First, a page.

Today the Obama administration publishes its latest National Climate Assessment on the state of global warming. The bad news – inevitably – is that the news is very bad: more heat, more extreme weather, more drought, everything worse than ever before.
Fortunately, there’s some good news too: you don’t need to believe a word because, just like the Intergovernmental Panel on Climate Change’s reports, this document is much more a political one than a scientific one.
Its purpose is described well in the headline of this Rolling Stone article: Obama’s Last Shot.
Of course he does but in order to achieve these intrusive, radical, economically-damaging changes – America still being, more or less, a democracy – Obama first needs to make a persuasive case that they are actually necessary. Otherwise, there might be quite a lot of resistance, say, from the coal-producing states (over his ongoing war on fossil fuels); from taxpayers (over all the money being diverted into renewable energy scams like Solyndra); from country dwellers (sick of having their views ruined, their sleep disturbed and their avian wildlife sliced and diced by wind turbines); from the unions (concerned at all the US jobs will be lost if and when the Keystone XL pipeline is nixed); from energy users (over prices raised artificially high by the drive for heavily subsidised renewables); from farmers (subject to increasingly intrusive environmental regulations on how they may and may not use their land); and so on.
This is where the Chicago tactics of Obama’s chief climate bundler John Podesta come in. For the full grisly details I’d recommend this superb analysis by Christine Lakatos. Suffice to say that the Obama administration is up to the neck in the green energy scam, with at least $150 billion of taxpayers’ money having been diverted by the government into various, invariably worthless environmental schemes, many of them involving Obama campaign donors. Podesta’s job is to keep ramping up the climate hysteria in order to give the Obama administration’s increasingly oppressive and counterproductive environmental spending and regulation a fig-leaf of scientific credibility.
Hence this National Climate Assessment which comes full of sound and fury but actually signifies nothing, as Pat Michaels and Chip Knappenberger explain over at Watts Up With That?
Michaels and Knappenberger demolished the draft of the National Climate Assessment when it was published a year ago:
This National Assessment
is much closer to pseudoscience than it is to science. It is as
explanatory as Sigmund Freud. It clearly believes that virtually
everything in our society is tremendously dependent the surface
temperature, and, because of that, we are headed towards certain and
inescapable destruction, unless we take its advice and decarbonize our
economy, pronto. Unfortunately, the Assessment can’t quite tell us how to accomplish that, because no one knows how.
In the Assessment‘s
1200 horror-studded pages, almost everything that happens in our
complex world — sex, birth, disease, death, hunger, and wars, to name a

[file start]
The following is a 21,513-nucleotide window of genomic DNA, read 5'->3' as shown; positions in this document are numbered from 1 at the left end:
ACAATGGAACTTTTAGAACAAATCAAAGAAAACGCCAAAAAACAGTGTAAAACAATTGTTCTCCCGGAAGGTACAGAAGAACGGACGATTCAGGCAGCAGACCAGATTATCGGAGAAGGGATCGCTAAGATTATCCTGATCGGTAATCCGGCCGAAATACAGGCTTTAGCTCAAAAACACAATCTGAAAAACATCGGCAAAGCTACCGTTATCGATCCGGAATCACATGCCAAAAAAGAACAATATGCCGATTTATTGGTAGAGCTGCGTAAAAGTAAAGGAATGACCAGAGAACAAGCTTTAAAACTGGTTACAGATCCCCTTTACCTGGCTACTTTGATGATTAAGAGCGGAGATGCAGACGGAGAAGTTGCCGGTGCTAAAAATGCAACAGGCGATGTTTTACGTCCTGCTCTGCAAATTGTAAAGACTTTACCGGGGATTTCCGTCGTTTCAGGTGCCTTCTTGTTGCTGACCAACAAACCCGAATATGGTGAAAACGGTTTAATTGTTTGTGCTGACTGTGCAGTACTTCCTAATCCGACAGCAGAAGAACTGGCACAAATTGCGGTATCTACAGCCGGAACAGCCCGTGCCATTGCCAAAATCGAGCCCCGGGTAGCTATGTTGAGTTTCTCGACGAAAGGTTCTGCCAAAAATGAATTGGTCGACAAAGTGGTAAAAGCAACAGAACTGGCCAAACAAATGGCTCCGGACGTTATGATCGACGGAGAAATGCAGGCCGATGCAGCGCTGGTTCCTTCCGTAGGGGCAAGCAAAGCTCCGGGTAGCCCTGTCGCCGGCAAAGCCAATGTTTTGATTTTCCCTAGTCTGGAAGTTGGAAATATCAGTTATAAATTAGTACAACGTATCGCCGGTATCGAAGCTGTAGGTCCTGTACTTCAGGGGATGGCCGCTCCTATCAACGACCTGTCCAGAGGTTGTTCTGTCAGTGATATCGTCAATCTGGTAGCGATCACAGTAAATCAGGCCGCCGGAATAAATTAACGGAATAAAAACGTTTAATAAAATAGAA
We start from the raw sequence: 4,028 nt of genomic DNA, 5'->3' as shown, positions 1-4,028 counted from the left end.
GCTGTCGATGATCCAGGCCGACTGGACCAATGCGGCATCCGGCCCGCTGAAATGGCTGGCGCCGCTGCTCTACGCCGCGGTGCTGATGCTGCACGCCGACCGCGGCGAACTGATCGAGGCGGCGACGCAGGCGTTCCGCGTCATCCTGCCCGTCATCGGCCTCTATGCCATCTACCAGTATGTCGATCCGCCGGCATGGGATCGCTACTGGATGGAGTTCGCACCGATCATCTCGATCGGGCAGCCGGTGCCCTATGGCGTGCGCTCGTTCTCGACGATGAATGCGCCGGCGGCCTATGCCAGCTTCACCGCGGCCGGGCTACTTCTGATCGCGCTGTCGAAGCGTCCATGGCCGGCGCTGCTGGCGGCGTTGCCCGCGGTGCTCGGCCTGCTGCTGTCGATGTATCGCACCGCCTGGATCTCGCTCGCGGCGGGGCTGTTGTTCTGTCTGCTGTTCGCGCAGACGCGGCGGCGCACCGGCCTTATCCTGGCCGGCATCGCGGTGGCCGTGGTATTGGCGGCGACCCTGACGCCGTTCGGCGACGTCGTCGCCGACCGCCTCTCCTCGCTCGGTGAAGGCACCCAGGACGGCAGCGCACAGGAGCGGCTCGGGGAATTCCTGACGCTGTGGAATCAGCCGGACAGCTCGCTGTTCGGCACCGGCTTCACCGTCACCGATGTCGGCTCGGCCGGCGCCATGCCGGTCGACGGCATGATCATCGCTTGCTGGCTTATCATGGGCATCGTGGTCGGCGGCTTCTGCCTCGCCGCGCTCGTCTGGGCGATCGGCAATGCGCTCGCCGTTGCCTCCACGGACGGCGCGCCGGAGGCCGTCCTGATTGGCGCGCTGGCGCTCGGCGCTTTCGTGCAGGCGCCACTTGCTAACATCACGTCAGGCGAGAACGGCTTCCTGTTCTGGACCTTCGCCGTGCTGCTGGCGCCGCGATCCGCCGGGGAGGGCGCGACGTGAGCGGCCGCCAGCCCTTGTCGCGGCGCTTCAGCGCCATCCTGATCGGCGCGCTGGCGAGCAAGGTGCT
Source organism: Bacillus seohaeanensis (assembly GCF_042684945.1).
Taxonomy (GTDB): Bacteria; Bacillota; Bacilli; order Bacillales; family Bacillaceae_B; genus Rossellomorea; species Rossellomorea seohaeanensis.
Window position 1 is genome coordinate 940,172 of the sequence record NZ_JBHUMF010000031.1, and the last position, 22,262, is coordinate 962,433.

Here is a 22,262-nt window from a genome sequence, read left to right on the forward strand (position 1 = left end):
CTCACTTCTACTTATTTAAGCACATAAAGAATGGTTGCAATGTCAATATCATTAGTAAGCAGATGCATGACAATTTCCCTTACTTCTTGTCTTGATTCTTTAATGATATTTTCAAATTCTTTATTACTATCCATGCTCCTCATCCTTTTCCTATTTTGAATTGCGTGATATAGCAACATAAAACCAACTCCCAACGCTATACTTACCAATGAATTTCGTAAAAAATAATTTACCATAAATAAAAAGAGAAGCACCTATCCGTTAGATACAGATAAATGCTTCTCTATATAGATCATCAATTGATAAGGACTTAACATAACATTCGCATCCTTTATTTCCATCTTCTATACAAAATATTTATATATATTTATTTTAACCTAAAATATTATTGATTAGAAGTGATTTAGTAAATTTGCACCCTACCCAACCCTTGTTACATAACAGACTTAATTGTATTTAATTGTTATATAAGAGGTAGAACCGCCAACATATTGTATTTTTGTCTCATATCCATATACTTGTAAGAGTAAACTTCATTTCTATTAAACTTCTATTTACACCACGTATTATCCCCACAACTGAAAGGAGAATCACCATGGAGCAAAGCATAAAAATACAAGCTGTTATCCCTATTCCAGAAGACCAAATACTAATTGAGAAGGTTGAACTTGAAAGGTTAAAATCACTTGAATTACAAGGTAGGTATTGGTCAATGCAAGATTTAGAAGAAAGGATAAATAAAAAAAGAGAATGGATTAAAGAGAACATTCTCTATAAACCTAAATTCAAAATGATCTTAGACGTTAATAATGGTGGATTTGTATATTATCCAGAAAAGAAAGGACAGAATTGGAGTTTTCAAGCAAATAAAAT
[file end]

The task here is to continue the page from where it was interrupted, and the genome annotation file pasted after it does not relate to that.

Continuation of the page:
few — is somehow made worse by pernicious emissions of carbon dioxide
and the joggling of surface average temperature by a mere two degrees.
As an example of just how dishonest the report is, they focus this time on its prediction of more, devastating heatwaves which are going to result in increased loss of life, especially among the elderly. This claim has, of course, also been made by its friends at the Environmental Protection Agency.
But the scientific and statistical evidence just doesn’t support this claim. Quoting the most authoritative recent report on heat deaths among the elderly, they say:
This study provides strong evidence that acute (e.g., same-day)
heat-related mortality risk has declined over time in the US, even in
more recent years. This evidence complements findings from US studies
using earlier data from the 1960s through mid-1990s on
community-specific mortality rates (Davis et al. 2003a; Davis et al.
2003b), as well as European studies that found temporal declines in
heat-related mortality risk (Carson et al. 2006; Donaldson et al. 2003;
Kysely and Plavcova 2011; Schifano et al. 2012), and supports the
hypothesis that the population is continually adapting to heat.
Note that vital word “adapting”. It’s what – contra the scaremongerers in the environmental movement and the Obama administration – we humans do so well. And it’s certainly going to be a lot more effective at dealing with any problems arising from climate change than, say, building more windfarms or pouring more taxpayers’ money down sink holes like Solyndra.
Rolling Stone reports:
In the next few months, [Obama] will take one of the biggest gambles of his presidency by testing the radical proposition that even SUV-loving Americans believe that global warming is real and are ready to do something about it. It’s a gamble that could have a profound impact on energy politics, our economy and our ability to stabilize the climate. But if the president is wrong, it could not only cost his party control of the Senate this fall but also blow the last opportunity we have to save ourselves from life on a superheated planet.
Nope, Rolling Stone, the gamble has nothing to do with the future of the planet and everything to do with the Obama administration’s credibility. It’s a question of how much longer – using all its muscle and money and MSM alliances – the Obama administration can carry on persuading an increasingly sceptical public to go on believing in something that their eyes tell them isn’t happening, that their wallets tell them is economically damaging, and that a growing body of hard science tell them is non-existent.
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